Pakistan military 'firmly stands' by Kashmiris, says army chief
Pakistan's military "firmly stands" by Kashmiris, the powerful army chief said Tuesday, a day after India stripped the disputed region of its special autonomy in a move set to deepen animosity between the nuclear arch-rivals.
The army's top commanders met in the garrison city of Rawalpindi to discuss the move by India, which is also set to exacerbate the long-running bloody rebellion in Kashmir.
"Pakistan Army firmly stands by the Kashmiris in their just struggle to the very end. We are prepared and shall go to any extent to fulfil our obligations in this regard," General Qamar Javed Bajwa said, in a tweet sent by a military spokesman after the meeting.
Spokesman Major General Asif Ghafoor said commanders "fully supported" the civilian government's rejection of India's move.
"Pakistan never recognised the sham Indian efforts to legalise its occupation" of the disputed mountainous region, he added.
On Tuesday, an estimated 500 people demonstrated in Muzaffarabad, the largest city in Pakistani-held Kashmir, with more protests expected in major cities across the country.
Pakistani lawmakers also began a joint-session of parliament to discuss a possible response to Delhi's move.
Indian Prime Minister Narendra Modi's Hindu-nationalist party on Monday rushed through a presidential decree to scrap the special status granted to the Indian-ruled part of Kashmir from India's constitution.
It also moved a bill proposing the Indian-administered part of the Himalayan region be divided into two regions directly ruled by New Delhi.
The breathtaking Himalayan region of Kashmir has been disputed by India and Pakistan since independence in 1947. They have fought two of their three wars over the former principality.
Earlier this year they came close to war yet again, after a militant attack in Indian-held Kashmir in February was claimed by a group based in Pakistan, igniting tit-for-tat air strikes.
For three decades the Indian-administered part has been in the grip of an insurgency that has left tens of thousands dead.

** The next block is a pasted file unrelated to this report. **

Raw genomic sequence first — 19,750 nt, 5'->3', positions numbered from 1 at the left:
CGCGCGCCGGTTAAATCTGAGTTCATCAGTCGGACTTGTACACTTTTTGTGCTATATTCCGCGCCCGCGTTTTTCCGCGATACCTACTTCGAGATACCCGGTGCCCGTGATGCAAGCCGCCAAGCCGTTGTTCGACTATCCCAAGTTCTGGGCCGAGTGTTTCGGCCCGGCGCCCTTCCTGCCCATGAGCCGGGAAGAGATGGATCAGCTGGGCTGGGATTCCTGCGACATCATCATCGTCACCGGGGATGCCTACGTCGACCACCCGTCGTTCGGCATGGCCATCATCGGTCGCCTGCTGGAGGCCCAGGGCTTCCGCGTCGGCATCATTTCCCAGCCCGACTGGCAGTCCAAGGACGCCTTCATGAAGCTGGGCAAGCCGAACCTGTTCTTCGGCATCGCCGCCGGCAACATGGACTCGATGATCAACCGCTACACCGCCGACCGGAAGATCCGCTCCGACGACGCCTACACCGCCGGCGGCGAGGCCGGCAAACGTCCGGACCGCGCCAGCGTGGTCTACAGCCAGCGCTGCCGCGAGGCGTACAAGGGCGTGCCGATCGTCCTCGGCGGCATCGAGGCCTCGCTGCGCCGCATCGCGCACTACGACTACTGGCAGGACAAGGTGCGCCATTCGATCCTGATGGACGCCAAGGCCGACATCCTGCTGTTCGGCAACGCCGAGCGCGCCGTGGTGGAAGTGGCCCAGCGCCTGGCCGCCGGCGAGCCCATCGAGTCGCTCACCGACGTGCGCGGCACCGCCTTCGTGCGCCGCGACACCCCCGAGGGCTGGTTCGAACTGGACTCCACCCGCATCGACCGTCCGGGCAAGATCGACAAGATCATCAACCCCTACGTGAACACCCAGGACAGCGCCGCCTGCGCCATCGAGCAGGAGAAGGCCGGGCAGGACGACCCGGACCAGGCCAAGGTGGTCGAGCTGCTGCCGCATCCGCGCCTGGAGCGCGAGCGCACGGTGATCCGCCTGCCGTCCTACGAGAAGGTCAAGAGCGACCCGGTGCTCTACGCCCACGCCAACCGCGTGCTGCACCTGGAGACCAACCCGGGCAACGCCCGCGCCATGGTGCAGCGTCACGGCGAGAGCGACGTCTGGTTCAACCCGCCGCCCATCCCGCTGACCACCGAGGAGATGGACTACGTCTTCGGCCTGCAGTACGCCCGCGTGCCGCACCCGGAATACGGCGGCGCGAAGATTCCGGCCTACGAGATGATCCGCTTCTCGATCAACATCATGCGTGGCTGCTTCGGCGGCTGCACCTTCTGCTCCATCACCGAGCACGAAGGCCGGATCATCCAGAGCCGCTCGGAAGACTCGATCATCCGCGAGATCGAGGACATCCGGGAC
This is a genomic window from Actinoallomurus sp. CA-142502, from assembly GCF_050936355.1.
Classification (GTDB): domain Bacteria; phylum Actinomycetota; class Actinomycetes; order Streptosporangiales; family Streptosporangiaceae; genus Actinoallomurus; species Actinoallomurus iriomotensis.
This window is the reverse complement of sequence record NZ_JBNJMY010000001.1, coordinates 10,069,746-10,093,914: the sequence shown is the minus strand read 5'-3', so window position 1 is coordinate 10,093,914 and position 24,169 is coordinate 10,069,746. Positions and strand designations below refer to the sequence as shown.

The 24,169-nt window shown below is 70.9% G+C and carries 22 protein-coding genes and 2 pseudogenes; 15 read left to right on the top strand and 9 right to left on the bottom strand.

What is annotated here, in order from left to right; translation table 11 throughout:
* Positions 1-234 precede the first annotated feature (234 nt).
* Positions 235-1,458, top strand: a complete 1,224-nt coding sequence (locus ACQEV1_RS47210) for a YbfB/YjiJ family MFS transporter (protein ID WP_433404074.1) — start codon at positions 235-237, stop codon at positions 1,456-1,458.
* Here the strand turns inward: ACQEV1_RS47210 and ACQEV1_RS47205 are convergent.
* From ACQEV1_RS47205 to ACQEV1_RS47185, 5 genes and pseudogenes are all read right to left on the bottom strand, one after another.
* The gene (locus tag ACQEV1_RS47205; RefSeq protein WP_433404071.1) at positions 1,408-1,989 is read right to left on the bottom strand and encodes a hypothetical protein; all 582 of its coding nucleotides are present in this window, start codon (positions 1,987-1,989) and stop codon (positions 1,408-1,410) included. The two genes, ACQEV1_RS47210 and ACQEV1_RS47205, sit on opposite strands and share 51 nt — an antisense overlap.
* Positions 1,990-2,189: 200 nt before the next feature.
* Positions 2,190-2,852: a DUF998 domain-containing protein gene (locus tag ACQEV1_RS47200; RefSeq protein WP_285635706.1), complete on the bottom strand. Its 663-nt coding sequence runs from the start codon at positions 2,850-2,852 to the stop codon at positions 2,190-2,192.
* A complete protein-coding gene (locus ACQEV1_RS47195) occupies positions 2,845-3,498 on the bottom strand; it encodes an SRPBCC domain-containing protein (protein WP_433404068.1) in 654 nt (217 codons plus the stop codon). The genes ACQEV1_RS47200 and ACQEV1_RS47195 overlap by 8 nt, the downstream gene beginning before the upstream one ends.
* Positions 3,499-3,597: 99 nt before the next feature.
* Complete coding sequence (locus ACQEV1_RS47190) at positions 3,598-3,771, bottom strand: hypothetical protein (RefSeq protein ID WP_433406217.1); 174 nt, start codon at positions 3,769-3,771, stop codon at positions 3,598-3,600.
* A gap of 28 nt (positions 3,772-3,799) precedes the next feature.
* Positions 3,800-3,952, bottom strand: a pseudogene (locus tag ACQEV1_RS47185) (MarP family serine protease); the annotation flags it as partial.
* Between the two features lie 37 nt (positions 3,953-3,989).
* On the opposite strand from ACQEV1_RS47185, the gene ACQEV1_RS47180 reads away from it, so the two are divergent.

Armed Kashmiri rebels and many residents have fought for the Muslim majority region's independence or to join neighbour Pakistan.
Ahead of the announcements, tens of thousands of extra Indian troops were deployed in the territory, and a security lockdown was imposed overnight Sunday. All telecommunications have been cut there since.
Editorials and social media in Pakistan were buzzing Tuesday over Modi's decision, with the English daily Dawn running a large headline on its front page reading: "New Delhi sheds fig leaf, robs held Kashmir of special status".
Pakistan condemns 'illegal' India step in Kashmir
Pakistan on Monday condemned India's move to abolish Kashmir's special status as "illegal", insisting it was an internationally recognised disputed territory.
"No unilateral step by the Government of India can change this disputed status... As the party to this international dispute, Pakistan will exercise all possible options to counter the illegal steps," the foreign ministry said in a statement.
It added that the move, which Islamabad "strongly rejects and condemns", will not "ever be acceptable to the people of Jammu & Kashmir and Pakistan".
"Pakistan reaffirms its abiding commitment to the Kashmir cause and its political, diplomatic and moral support to the people of Occupied Jammu and Kashmir for realization of their inalienable right to self-determination," the statement said.
India's decision to strip Kashmir of the special autonomy it has enjoyed for seven decades has also prompted condemnation on Pakistani Twitter, where at one point the top six trending hashtags all related to the move.
Pakistan's human rights minister Shireen Mazari branded the step "illegal annexation" in a tweet.
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